NBC Learn K-12 Subscriber Spotlight: Read It and See It - Enhancing Social Studies Lessons with NBC Learn

Posted on 05/08/2017 11:26 AM

After nearly two decades in the same profession, many would assume that an average individual would simply coast on their laurels. But talk to any good teacher and you’ll quickly learn that the very best continue to experiment, tweak, and enhance even their best lessons. For Heidi Geisler, a 5th grade teacher at Grewenow Elementary in Kenosha, Wisconsin, the advent of technology has opened up a world of opportunities that simply weren’t available at the beginning of her 18-year career. Gone are the days of having students read out of a text book and complete a worksheet. Today, with assistance from NBC Learn, she’s able to have her students engage with the material in a multitude of ways.

“I like for them to read it, but I also like for them to see it,” says Geisler. “Once they see the video clips, then we talk about it. What kind of information do they have that relates to our social studies book? Sometimes [the video] gets us more in depth from what is in our book.”

While social studies textbooks generally provide broad overviews of various topics, NBC Learn’s social studies stories delve deeper into key moments and controversies from throughout history. Geisler loves that the videos feature experts like Professor Maria Montoya from New York University or Professor Craig Wilder from Dartmouth College. Each professor paints a vivid picture about some of the challenges associated with settling in the colonies and governing a new nation after American independence with their detailed descriptions of the events.

“[Students] get to see the firsthand knowledge,” says Geisler. “They get to see professors and experts talking about the subject that we are talking about.”

Unlike longer, hour-long documentaries that have been broadcast on television about the American Revolution or the Civil War, NBC Learn’s stories have been crafted specifically for teachers to use in their classrooms. They’re concise and to the point.

“What I like most is that they are short,” says Geisler. “You don’t have to watch a video for 30 minutes to get the idea because we have already read about it. I like that they get to the meat of the subject right away.”

In addition to using the stories to reinforce some key concepts from her text book, she’ll also use NBC Learn resources as a way to introduce new topics to her students and pique their interests about what they are going to be learning next. Geisler finds a way to use at least one NBC Learn video in each of her lessons.

“I go through my curriculum and my lesson and I look on the NBC Learn site for videos that go along with my lesson,” says Geisler. “For example, we just did Westward Expansion. So I showed a video on the Oregon Trail and moving across the United States. I showed them a video about the Mormons, why the Mormons went across and went from one part of the state and why they were being persecuted and why they decided to sell the land and move to Utah.”

With over 20,000 resources to choose from, Geisler has developed a key method of finding the videos that are going to be most interesting to her students.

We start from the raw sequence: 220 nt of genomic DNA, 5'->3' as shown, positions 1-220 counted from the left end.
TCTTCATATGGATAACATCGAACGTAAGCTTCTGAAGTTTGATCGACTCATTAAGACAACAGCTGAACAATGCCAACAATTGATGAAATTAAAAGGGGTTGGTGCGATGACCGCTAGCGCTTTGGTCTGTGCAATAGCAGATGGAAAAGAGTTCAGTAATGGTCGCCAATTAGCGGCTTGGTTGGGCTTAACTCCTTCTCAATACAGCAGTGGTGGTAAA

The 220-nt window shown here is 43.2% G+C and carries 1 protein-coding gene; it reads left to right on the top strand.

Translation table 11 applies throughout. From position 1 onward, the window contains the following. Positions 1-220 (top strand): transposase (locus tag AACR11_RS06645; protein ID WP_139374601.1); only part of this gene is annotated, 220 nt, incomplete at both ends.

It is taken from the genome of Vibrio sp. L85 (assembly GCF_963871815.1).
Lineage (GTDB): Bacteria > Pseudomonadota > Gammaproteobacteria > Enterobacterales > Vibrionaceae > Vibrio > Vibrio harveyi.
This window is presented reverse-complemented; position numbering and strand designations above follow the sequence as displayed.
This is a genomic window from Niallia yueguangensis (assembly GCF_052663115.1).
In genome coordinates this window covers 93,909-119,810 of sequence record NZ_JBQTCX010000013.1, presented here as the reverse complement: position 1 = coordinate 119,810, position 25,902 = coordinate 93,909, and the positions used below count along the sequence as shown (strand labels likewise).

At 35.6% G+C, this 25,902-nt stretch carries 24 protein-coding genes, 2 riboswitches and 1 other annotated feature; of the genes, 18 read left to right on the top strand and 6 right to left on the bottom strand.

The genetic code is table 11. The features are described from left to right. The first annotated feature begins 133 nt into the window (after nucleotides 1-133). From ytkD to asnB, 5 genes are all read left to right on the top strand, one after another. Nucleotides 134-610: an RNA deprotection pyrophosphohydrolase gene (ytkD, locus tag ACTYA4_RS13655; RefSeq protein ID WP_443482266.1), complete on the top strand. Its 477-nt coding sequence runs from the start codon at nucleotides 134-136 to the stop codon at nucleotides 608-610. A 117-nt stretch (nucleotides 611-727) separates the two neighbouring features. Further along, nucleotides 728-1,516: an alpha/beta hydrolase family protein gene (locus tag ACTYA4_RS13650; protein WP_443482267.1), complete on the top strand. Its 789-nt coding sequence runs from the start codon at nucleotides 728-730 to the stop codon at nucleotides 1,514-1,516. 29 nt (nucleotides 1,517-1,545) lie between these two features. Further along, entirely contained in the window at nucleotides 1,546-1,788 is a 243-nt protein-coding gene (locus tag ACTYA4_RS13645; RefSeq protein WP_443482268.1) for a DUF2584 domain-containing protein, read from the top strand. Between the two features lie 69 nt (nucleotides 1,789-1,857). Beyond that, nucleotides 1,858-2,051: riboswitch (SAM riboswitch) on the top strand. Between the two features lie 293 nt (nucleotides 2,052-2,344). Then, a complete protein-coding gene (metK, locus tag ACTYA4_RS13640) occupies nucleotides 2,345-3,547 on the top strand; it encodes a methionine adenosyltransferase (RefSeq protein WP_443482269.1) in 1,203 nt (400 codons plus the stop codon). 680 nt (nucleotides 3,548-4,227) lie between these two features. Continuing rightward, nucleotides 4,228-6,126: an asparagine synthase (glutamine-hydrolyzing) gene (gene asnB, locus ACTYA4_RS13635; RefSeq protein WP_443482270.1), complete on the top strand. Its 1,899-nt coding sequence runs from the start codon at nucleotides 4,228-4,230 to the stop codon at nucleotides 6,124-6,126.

“I try to find those videos that are more current as opposed to those that are a little older,” says Geisler. “I look at all the videos and then I decide which ones my kids would be most interested in. I spend a lot of time going through the videos and seeing which ones are most appropriate for my age group and which ones are attention grabbing.”

The easiest way to find the most recent videos in a specific collection is to use the filtering tools found on the top of every page. By simply sorting by the air/publish date, Geisler is able to find the most relevant and recent videos that discuss topics she is covering, like during a recent lesson about the American Revolution. She showed her students the video George Washington, Victories in War and Peace.

“We talked a lot about George Washington,” says Geisler. “I would show a clip about George Washington and then we also did an exploration project on George Washington. And a lot of times the kids would ask, ‘Hey can I go back and watch that video again? Can I see what they said about George Washington?’ A lot of times I get that request. It makes it more concrete in their minds.”

When a concept is more concrete in a student’s mind, they are more likely to recall the information in the future and can start to draw connections between that information and newly acquired knowledge in subsequent lessons. Engaging with NBC Learn videos gives students access to multiple memorable, authentic learning experiences. For Geisler, she has developed quite an affinity for NBC Learn and was pleasantly surprised to stumble upon resources that could be used in other classes as well.

“I love the site. I think it is user friendly and not only is it good for social studies, there is other stuff on there that is good for science,” says Geisler. “I don’t teach science, but I know I’ve been talking about the science materials with my colleague and I know that he has been looking at things on there for that. It is so great for current events and I really appreciate being able to use this kind of site with my social studies curriculum.”

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